High levels of calcium in blood, known as hypercalcaemia, can be used as an early sign of certain types of cancer, claim scientists. This can be diagnosed using a simple blood test.
Hypercalcaemia is the most common metabolic disorder associated with cancer, occurring in 10 to 20 percent of people with cancer. While its connection to cancer is well known, this study has, for the first time, shown that often it can predate the diagnosis of cancer in primary care.
The research by universities of Bristol and Exeter analysed the electronic records of 54,000 patients who had elevated levels of calcium and looked at how many of them went on to receive a cancer diagnosis.
Analysis of the data found that in men, even mild hypercalcaemia (2.6-2.8mmoll-1) conferred a risk of cancer in one year of 11.5 percent. If the calcium was above 2.8 mmoll-1, the risk increased to 28 percent. In women, the risks were much less, with the corresponding figures being 4.1 percent and 8.7 percent.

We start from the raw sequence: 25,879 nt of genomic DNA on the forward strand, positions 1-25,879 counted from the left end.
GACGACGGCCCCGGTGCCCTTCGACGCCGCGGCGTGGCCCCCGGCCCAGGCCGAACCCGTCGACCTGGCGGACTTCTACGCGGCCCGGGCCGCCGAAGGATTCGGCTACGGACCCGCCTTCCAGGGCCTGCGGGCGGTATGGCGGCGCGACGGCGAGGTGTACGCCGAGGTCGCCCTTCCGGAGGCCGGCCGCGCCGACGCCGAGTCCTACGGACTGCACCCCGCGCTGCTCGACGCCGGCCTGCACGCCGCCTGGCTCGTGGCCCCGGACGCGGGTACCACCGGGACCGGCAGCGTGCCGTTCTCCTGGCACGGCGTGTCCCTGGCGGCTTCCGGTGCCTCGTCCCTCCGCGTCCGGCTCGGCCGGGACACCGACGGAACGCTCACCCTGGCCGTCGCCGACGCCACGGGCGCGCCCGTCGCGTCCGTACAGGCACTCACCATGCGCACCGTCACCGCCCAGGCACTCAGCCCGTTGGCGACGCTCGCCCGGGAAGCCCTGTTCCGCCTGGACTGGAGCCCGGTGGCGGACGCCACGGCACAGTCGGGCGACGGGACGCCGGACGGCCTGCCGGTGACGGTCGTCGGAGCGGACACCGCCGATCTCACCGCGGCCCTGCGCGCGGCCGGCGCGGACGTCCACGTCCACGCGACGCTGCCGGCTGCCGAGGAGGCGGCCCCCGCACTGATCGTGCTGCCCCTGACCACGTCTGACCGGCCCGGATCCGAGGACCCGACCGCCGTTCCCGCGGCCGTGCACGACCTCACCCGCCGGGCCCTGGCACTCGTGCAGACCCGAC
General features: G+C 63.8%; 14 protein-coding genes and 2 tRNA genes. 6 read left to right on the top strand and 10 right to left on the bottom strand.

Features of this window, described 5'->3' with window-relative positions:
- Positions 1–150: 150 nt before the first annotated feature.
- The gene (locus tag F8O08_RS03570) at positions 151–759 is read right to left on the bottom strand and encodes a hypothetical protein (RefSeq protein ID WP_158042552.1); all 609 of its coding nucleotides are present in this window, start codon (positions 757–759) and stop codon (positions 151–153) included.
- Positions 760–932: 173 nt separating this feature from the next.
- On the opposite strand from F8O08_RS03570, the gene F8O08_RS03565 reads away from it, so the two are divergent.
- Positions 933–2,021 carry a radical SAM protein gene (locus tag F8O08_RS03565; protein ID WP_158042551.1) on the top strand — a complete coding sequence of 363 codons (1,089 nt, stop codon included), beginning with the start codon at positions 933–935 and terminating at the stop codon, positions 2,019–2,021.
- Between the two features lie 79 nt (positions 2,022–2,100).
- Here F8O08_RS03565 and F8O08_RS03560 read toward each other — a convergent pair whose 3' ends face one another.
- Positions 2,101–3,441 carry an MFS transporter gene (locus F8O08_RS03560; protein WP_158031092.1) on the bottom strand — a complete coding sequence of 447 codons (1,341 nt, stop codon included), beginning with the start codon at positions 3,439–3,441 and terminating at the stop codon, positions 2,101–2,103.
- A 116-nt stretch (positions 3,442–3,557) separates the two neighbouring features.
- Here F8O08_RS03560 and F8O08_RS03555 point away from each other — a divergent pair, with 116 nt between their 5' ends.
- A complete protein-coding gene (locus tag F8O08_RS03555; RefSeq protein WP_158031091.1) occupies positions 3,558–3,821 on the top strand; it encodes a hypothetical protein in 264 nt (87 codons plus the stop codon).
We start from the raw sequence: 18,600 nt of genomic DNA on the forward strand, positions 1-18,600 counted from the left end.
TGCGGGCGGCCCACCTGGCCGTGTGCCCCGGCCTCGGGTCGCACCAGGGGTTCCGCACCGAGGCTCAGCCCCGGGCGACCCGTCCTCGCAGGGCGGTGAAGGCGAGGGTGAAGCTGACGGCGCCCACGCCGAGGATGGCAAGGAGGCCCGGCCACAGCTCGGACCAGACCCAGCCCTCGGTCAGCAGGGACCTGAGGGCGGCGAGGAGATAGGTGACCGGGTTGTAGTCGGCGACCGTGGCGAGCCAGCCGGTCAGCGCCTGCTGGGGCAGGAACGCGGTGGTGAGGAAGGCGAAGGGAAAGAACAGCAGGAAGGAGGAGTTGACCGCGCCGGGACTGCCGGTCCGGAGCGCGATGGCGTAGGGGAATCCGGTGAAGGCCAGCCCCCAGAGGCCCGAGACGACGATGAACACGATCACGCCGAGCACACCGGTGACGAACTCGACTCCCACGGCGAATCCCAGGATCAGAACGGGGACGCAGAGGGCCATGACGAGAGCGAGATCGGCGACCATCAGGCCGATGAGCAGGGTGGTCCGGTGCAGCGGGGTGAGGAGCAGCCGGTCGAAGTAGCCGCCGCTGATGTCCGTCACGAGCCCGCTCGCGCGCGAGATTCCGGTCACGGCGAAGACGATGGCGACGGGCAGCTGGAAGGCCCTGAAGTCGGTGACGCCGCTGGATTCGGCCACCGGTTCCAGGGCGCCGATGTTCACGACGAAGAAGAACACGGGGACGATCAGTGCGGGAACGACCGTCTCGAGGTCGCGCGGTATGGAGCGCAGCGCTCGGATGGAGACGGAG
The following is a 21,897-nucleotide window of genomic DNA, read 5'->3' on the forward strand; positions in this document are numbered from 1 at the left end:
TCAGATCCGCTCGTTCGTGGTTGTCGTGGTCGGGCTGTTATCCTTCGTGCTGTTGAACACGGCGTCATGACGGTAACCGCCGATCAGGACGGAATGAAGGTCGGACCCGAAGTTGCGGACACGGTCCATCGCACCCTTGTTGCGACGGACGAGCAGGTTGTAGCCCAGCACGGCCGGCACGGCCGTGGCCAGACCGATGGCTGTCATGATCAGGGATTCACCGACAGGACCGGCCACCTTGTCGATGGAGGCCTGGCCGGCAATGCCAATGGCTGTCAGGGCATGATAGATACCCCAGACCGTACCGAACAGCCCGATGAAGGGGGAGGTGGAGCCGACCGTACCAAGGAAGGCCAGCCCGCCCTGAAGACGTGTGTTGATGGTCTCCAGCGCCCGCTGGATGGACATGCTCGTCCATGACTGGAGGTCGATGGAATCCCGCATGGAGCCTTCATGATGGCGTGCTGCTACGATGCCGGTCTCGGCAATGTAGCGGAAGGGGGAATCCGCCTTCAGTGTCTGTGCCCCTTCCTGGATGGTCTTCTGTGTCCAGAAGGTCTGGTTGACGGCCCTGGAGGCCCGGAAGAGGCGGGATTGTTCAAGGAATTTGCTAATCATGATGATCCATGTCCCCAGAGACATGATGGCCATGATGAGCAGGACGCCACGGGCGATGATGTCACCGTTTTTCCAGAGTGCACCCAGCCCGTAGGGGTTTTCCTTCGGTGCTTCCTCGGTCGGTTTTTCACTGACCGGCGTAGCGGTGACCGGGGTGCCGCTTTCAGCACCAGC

In men, 81 percent of the cancer associated with hypercalcaemia was caused by lung, prostate, myeloma, colorectal and other haematological cancers. In women, cancer was much less common.
Lead researcher Dr Fergus Hamilton said the reason behind the gender difference might have been that women were much more likely to have hyperparathyroidism, another cause of hypercalcaemia. Men rarely had the condition, hence their hypercalcaemia was more likely to be due to cancer.
The study is published in the British Journal of Cancer.